To be honest, when we started out with the Soccer Box in October, I had absolutely no idea what I was doing. I’d dabbled in the world of wood and power-tools before when we did our summer project, making planters for the New E3 school in Ghent, and again for a similar project in September–but I had truly no idea what I was getting myself into when I joined in on the first brainstorm. It seemed simple enough: construct a wooden box for the soccer team–one that could withstand the elements and general use–in time for the Spring season. We made sure our plans matched the criteria we’d been given by Coach Taragan, with measurements and general concepts plotted out, then Googled prices and listed materials we thought we’d need. Easy enough, we’d probably be done in a month.
Yeah, it wasn’t that simple.
Here are just a few of the lessons I learned from this nearly-six-month-long extravaganza:
- The age-old cliché was entirely true: measure twice, cut once.
- USE A LEVEL. AND A RULER. OR BOTH.
- Please: Wear goggles when cutting wood.
- It’s a good idea to worry more about the quality of plywood when it’s being used for the doors! Low-quality plywood warps very easily in changing temperatures such as ours. Trust me, it’s really a headache (and about two weeks) to try and level out and sand down a set of doors won’t ever fit together right because the pieces keep bending.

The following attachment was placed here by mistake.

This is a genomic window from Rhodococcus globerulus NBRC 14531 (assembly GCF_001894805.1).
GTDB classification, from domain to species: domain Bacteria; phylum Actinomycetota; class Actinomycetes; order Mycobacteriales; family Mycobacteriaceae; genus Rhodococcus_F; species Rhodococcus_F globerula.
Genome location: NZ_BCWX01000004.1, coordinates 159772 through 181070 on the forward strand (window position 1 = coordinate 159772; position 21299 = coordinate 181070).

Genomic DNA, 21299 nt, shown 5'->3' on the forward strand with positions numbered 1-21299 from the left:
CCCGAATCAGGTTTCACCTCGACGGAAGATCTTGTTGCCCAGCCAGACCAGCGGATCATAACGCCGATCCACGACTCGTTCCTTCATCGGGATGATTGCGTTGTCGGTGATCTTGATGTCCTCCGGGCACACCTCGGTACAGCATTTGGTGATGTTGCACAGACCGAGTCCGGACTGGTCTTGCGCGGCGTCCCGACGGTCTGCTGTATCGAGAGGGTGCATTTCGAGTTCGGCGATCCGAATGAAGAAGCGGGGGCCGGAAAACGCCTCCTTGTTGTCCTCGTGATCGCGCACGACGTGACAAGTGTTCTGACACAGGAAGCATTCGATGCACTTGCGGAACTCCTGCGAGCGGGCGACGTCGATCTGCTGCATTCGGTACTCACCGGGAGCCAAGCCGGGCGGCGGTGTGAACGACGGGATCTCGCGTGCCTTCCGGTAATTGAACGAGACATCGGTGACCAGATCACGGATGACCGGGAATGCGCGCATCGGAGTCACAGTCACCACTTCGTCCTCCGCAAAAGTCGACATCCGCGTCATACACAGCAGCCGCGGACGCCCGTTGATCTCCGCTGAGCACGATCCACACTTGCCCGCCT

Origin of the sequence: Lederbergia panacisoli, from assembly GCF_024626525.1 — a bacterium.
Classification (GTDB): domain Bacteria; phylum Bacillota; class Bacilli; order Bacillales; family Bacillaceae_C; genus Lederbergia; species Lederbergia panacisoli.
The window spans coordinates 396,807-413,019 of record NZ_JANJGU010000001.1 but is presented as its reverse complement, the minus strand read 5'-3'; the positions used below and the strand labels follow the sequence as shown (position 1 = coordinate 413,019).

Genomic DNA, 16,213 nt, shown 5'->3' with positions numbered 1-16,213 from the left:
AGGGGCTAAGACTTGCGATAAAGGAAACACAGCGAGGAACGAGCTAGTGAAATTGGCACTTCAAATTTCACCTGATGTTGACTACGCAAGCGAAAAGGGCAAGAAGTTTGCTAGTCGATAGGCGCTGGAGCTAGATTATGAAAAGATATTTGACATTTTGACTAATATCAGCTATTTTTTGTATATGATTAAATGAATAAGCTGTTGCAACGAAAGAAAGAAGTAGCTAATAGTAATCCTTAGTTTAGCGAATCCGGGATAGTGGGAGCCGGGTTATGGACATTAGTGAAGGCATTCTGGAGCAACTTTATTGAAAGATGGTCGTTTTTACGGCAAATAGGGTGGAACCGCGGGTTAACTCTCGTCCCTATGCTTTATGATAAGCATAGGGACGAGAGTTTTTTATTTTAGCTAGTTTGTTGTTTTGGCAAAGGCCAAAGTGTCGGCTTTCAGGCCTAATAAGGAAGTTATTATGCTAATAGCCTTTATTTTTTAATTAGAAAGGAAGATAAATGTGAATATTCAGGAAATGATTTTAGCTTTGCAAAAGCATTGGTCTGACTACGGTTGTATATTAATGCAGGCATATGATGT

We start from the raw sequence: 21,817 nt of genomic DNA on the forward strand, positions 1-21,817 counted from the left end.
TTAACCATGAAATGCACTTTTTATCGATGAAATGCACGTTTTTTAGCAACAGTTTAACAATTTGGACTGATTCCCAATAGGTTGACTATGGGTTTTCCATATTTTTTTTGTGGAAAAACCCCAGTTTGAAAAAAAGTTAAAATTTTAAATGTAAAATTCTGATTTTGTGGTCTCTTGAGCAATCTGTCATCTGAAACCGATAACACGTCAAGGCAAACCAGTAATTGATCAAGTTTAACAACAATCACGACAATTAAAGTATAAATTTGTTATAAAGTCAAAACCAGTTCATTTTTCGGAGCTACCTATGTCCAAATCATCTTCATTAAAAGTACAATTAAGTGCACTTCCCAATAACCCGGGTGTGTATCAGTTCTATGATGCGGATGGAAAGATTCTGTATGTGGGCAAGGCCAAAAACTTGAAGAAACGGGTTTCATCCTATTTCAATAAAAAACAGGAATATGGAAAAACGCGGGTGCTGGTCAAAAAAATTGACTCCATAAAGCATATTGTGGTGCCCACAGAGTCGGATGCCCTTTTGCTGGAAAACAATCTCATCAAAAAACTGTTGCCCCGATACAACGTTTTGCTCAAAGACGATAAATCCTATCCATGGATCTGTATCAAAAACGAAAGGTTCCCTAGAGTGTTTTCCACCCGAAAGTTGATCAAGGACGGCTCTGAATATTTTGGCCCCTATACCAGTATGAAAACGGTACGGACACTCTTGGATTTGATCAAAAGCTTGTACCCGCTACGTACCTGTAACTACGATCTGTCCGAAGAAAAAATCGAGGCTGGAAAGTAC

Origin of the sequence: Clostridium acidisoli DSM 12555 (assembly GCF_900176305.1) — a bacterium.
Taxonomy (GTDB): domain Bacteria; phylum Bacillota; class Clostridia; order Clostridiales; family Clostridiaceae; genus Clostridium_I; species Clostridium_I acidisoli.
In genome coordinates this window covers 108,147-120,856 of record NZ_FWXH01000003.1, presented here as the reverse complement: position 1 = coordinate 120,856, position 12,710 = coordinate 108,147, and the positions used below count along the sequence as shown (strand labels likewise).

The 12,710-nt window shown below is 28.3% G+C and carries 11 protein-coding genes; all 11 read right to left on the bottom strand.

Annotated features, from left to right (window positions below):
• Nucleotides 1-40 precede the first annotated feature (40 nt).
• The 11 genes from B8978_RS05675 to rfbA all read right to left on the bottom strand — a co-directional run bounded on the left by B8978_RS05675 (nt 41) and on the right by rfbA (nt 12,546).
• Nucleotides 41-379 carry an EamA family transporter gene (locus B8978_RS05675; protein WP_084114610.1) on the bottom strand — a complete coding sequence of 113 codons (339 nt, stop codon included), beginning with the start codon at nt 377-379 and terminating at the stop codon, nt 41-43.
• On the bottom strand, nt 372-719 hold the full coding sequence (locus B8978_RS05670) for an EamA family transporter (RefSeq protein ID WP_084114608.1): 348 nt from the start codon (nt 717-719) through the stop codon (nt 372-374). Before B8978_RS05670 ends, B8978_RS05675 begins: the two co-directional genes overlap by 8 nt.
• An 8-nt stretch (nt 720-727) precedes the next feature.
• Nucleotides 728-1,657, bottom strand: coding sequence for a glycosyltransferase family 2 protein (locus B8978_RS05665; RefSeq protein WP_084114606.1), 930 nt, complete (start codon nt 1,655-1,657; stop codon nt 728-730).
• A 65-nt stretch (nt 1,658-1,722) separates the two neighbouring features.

- Teamwork is absolutely essential! Always have a partner to help you hold pieces in place. (We wasted so much time and stripped so many screws trying to readjust our mistakes.)
- Painting a large box requires so many coats of paint. More than you’d think.
- A proper painters kit includes the following: painter’s tape, smocks pilfered from the art workshop, and patience.
- Reserve at least 35 minutes to wash rollers after painting. You must be completely okay with having paint stains on your hands for two months.
- Seriously, everything’s better with friends. Just don’t allow you and your team to get too sidetracked, and don’t blast The Little Mermaid musical songs too loudly.
If I were to do it over again, I’d do a lot of things differently. We could’ve easily reduced our project time by at least a couple of months, maybe finishing the box before midterms, if we knew the above. But that doesn’t mean those mistakes weren’t worthwhile. Even if it did end up in extra time spent, we learned so much from our downfalls. Hopefully, we can teach these lessons to our incoming group of Fellows over the summer and next year!
Seeing the Soccer Box finally finished? Best feeling ever. I took a million pictures, the best few of which I have displayed helpfully for you above.
All in all, I like to think it was the perfect inaugural project for the 2024 Fellows.